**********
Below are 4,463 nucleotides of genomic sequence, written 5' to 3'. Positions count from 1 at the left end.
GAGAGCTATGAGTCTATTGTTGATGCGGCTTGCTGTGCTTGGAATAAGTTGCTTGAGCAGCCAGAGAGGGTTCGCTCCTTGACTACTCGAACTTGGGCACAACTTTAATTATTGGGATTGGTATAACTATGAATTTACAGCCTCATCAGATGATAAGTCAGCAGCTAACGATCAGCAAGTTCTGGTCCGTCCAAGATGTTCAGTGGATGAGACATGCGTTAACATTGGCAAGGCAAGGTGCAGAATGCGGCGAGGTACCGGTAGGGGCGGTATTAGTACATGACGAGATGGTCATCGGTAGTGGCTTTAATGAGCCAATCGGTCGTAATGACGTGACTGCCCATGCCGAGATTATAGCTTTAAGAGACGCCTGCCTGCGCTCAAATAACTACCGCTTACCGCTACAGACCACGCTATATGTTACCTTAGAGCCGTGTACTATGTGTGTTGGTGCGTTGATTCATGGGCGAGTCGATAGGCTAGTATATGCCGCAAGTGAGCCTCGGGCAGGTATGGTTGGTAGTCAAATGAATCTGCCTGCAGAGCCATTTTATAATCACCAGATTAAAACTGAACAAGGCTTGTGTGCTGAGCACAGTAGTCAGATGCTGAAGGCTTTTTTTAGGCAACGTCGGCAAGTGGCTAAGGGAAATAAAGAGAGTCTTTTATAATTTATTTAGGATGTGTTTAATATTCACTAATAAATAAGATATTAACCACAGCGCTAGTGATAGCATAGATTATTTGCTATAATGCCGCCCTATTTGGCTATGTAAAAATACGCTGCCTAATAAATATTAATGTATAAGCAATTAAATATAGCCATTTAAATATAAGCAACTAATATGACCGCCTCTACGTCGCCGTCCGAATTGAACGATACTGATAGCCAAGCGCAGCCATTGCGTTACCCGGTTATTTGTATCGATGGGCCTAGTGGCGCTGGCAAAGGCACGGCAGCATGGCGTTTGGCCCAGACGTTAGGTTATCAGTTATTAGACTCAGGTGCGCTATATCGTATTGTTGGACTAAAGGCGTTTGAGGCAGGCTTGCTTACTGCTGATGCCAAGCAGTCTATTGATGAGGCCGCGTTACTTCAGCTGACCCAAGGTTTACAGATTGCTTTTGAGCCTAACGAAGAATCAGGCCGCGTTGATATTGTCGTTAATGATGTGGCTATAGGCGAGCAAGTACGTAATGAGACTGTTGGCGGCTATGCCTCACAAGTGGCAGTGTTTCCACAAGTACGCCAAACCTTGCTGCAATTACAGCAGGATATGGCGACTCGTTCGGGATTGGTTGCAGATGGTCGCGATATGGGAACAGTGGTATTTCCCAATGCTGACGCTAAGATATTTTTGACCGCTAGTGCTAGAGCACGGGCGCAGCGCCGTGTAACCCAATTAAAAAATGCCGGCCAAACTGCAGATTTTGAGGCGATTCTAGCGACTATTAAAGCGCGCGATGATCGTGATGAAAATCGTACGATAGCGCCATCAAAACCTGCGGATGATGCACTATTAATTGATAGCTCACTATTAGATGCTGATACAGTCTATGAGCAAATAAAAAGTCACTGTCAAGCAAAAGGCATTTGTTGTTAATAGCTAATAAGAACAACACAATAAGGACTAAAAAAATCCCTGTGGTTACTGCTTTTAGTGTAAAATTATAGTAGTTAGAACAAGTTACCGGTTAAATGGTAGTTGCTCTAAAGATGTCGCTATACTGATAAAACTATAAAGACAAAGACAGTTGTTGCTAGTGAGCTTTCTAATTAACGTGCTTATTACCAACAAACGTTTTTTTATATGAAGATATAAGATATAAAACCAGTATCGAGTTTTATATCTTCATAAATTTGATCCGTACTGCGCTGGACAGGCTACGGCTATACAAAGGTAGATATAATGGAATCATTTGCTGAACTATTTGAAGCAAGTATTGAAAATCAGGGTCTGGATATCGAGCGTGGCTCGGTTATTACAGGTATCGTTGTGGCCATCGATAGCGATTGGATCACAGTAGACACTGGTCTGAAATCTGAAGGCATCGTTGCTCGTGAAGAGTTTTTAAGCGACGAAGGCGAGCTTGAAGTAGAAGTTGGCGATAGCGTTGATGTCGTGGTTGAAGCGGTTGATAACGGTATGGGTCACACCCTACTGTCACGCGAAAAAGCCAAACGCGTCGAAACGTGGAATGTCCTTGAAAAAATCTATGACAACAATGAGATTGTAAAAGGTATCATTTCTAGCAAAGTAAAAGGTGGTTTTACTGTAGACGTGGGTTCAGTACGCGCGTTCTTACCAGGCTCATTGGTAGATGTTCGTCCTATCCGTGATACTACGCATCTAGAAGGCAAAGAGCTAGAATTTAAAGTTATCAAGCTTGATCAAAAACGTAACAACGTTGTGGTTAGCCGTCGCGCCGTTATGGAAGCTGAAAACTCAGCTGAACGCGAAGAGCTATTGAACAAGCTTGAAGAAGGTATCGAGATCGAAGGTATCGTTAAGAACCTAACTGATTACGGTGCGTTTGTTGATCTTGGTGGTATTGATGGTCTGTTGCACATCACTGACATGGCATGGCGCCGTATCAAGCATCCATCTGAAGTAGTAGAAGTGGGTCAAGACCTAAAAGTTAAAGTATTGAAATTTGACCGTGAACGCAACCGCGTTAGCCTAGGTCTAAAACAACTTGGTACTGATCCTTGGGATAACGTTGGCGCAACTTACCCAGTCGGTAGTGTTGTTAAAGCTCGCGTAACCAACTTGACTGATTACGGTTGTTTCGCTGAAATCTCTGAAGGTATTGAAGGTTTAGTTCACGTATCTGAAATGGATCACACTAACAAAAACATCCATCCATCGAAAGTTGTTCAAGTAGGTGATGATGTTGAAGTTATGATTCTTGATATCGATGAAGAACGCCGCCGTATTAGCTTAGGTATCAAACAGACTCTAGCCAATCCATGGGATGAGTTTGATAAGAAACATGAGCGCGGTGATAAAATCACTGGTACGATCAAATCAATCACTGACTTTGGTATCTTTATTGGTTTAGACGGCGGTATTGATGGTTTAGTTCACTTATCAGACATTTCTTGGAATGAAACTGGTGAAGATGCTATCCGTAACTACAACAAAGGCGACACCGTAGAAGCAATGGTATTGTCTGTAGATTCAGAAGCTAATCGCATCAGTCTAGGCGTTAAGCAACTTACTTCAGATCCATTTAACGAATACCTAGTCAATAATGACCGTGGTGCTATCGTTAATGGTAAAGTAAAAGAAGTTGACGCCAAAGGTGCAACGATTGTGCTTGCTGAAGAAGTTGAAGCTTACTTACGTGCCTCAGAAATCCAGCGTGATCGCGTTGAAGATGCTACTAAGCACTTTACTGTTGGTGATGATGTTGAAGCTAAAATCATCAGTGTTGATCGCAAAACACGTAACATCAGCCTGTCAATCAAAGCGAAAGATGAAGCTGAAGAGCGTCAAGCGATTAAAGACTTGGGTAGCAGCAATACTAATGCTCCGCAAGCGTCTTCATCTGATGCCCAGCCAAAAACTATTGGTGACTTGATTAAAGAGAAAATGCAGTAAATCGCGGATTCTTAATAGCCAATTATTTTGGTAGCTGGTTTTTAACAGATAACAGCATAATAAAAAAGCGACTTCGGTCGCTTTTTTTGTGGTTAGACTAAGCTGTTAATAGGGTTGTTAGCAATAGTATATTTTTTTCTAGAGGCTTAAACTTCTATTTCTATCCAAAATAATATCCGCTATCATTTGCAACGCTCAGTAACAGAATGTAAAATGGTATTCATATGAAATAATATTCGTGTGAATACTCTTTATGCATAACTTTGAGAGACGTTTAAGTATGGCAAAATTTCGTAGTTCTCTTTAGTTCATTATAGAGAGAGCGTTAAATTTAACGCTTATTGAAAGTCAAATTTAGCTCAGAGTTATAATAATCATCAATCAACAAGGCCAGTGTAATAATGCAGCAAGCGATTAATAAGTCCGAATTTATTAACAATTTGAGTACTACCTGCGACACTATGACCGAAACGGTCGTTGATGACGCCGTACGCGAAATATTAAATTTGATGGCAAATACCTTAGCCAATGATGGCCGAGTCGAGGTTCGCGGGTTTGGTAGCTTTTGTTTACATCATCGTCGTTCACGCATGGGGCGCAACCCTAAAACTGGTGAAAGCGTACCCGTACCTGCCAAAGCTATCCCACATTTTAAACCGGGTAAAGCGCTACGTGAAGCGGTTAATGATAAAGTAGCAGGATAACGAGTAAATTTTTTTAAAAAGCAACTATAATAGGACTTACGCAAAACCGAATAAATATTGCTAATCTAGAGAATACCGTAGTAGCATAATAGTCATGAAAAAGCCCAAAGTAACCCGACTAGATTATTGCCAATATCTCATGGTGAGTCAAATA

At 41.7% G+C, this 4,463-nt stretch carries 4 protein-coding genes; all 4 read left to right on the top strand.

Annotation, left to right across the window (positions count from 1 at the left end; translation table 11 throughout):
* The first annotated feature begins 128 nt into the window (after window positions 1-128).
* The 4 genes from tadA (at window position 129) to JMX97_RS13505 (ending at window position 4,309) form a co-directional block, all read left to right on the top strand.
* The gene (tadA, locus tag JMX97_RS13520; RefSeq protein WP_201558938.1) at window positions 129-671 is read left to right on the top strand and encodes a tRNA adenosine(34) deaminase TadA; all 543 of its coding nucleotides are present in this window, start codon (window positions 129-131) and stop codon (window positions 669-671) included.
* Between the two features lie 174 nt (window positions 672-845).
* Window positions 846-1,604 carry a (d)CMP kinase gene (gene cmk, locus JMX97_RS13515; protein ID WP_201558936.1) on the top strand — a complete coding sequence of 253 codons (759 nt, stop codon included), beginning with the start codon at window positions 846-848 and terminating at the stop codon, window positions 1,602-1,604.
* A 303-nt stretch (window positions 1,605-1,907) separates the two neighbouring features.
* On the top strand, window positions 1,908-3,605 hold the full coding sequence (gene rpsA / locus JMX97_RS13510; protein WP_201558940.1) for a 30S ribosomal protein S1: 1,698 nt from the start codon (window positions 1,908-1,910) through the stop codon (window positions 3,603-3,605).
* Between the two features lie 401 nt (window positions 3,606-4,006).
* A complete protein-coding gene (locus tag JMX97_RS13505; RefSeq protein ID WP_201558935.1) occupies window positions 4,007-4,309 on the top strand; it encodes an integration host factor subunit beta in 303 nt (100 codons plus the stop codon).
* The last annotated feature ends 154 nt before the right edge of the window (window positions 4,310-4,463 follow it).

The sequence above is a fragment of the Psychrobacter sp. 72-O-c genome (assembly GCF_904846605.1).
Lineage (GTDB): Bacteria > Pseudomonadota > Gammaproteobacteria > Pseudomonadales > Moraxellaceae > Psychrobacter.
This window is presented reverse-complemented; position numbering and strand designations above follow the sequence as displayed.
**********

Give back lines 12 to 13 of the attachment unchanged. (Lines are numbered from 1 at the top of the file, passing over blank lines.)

* Between the two features lie 401 nt (window positions 3,606-4,006).
* A complete protein-coding gene (locus tag JMX97_RS13505; RefSeq protein ID WP_201558935.1) occupies window positions 4,007-4,309 on the top strand; it encodes an integration host factor subunit beta in 303 nt (100 codons plus the stop codon).